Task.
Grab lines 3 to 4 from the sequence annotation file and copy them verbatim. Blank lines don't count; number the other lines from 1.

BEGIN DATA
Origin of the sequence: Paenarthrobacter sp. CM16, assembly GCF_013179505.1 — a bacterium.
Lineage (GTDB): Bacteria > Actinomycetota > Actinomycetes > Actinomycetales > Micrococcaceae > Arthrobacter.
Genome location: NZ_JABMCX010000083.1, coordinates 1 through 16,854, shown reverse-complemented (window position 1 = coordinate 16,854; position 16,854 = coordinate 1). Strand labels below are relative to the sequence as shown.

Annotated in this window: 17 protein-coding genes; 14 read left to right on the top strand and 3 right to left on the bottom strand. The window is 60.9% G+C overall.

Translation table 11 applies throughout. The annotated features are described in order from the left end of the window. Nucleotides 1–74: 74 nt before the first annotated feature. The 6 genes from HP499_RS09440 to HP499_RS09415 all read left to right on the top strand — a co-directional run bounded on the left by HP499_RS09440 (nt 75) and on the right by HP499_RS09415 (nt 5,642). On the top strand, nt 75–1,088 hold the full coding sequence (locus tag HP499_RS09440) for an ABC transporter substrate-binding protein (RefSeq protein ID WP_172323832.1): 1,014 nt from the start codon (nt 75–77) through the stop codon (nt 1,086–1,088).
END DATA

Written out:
Genome location: NZ_JABMCX010000083.1, coordinates 1 through 16,854, shown reverse-complemented (window position 1 = coordinate 16,854; position 16,854 = coordinate 1). Strand labels below are relative to the sequence as shown.

Annotated in this window: 17 protein-coding genes; 14 read left to right on the top strand and 3 right to left on the bottom strand. The window is 60.9% G+C overall.